By Tuesday, the protests degenerated into greater farce. These groups were smaller than the groups that had marched on Monday, but they were more passionate. There were several tense moments: protestors locked arms and sat in the street again. When they finally moved, the police rushed in to make some arrests. The protestors quickly surrounded them and pressed in, shouting "Let them go!" The police were forced to use tasers on several of them to move them back. The biggest group or marchers walked to the local jailhouse to express their "solidarity" with their comrades who were then being arraigned. I later heard from a police officer that a lawyer entered the jailhouse and informed them that his clients had a Constitutional right to a vegan meal.
The theme of the Ag Expo was using science and technology to ease world hunger. Thanks to advances in biotechnology, genetically modified seeds often require fewer pesticides and boost crop yields, thus reducing the acreage needed for farming. It allows farming in marginal soil, which would normally be unusable. Agricultural cross-breeding has been the norm for literally thousands of years. Today, 34 percent of U.S. corn is genetically modified, as are 78 percent of U.S. soybeans and most of the produce available at your local grocery store. Two decades worth of experience with gene-spliced crops has not shown any injury to any individual, nor any significant damage to eco-systems. The AgBio World Foundation has collected the signatures of 3,200 international scientists for its Declaration of Support of Agricultural Biotechnology, including twenty Nobel Laureates. "Golden Rice," bio-fortified with beta-carotene from daffodils has been given to Third World farmers. Thjs has the power to prevent anemia and the Vitamin A deficiency which blinds hundreds of thousands of Third World children. But the neo-Luddites of the environmentalist movement have made up their minds.
National Review's Deroy Murdock tells the story of Kenyan agronomist Dr. Florence Wambugu. She spent three years working with the Monsanto company developing a virus-resistant sweet potato that she said "holds the promise of feeding some of the 800 million chronically undernourished people in the world." Unimpressed, eco-terrorists with the Earth Liberation Front destroyed her lab and test crops. "If they don't want it, they don't have to have it," Wambugu said. "We're dying, so can we eat first?"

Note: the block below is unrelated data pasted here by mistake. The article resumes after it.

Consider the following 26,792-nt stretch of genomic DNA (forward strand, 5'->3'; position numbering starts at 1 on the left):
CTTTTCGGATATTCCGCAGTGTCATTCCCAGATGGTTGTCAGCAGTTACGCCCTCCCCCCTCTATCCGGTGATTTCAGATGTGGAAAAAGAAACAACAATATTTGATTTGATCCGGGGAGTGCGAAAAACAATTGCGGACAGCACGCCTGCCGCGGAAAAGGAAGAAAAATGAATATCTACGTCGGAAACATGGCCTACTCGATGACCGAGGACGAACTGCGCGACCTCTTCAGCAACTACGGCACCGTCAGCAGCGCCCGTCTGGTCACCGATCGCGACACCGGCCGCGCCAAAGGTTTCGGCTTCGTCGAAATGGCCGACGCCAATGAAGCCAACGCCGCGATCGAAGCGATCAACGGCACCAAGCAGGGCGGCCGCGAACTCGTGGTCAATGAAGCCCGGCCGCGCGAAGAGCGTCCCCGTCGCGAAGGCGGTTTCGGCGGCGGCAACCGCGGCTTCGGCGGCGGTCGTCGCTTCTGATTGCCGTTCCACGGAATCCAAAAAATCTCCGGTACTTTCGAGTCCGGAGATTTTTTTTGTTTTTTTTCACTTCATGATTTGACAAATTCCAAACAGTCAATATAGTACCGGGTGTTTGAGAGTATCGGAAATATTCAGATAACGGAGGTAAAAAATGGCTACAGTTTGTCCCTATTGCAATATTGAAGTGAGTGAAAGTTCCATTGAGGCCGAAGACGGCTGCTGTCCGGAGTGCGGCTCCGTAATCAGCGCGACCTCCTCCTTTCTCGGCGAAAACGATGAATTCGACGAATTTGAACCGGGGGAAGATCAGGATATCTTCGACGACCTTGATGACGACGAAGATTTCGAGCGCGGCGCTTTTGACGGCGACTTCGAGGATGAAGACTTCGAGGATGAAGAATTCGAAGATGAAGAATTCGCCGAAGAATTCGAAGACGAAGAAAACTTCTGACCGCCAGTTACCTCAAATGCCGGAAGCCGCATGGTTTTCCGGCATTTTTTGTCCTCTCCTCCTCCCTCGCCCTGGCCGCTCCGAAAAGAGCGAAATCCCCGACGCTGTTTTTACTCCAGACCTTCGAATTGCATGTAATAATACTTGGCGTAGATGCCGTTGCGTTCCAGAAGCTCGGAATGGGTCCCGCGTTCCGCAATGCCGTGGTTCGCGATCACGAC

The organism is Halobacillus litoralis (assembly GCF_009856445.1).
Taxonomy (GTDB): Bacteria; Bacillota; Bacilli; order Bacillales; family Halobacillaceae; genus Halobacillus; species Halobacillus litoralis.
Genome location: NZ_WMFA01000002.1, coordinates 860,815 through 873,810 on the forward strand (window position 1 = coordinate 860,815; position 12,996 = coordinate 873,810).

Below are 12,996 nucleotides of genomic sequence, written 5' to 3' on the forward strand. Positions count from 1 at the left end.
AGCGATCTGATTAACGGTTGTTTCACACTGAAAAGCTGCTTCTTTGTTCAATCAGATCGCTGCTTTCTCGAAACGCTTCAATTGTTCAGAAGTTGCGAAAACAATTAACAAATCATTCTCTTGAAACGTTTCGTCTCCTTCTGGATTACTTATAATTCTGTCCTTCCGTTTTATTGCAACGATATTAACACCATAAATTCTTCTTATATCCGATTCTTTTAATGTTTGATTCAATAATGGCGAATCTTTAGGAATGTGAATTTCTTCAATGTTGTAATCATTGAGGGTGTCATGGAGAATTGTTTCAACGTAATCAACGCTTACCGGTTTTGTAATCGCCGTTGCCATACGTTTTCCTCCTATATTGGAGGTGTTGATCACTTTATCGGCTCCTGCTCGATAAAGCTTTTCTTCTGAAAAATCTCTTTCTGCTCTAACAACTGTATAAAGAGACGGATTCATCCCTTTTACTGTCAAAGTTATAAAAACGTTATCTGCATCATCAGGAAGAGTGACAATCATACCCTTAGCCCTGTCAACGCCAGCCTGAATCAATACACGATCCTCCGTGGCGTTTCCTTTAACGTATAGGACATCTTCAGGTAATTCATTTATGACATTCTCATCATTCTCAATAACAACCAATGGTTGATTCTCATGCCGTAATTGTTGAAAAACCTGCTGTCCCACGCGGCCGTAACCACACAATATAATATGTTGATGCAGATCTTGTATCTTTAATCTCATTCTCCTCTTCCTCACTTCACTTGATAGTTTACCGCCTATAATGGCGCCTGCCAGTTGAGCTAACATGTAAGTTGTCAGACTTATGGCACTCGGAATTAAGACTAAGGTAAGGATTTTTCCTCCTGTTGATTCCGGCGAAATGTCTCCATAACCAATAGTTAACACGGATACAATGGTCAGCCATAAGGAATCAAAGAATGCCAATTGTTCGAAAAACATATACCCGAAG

Environmentalists have raised enough doubts about GM foods to cause drought stricken Zambia to reject a shipment of gene-spliced corn from the U.S. last year. Chance Kabaghe, Deputy Minister of Agriculture for Zambia, told the Sacramento Bee his country had little choice, even though many teetered on the verge of starvation. America's corn crop carries implanted genes that produce natural Bacillus thuringiensis pesticide, safe for humans and friendly insects like ladybugs and lacewings, and requires virtually no costly spraying. Splicing corn with a borrowed natural soil bacterium defense has already by one estimate prevented insects from destroying up to 300 million bushels of corn. Similar GM crops could prevent famines in the Third World where insects typically devour a third of crops.
Although the activists openly hoped that the Ag Expo would turn into a repeat of the 1999 riots in Seattle, their protests ended not with a bang but a whimper. The Conference went off without a hitch and the leftists slithered back where they came from. It is estimated that the costs of providing security for the Conference and overtime for police officers will total nearly $2 million, a staggering sum for departments which are already facing layoffs due to California's budget crisis. In the last days of the Roman Empire, the Caesars thought they could distract the masses with bread and circuses. Biotechnology is offering the Third World bread, and the Left is offering only circuses.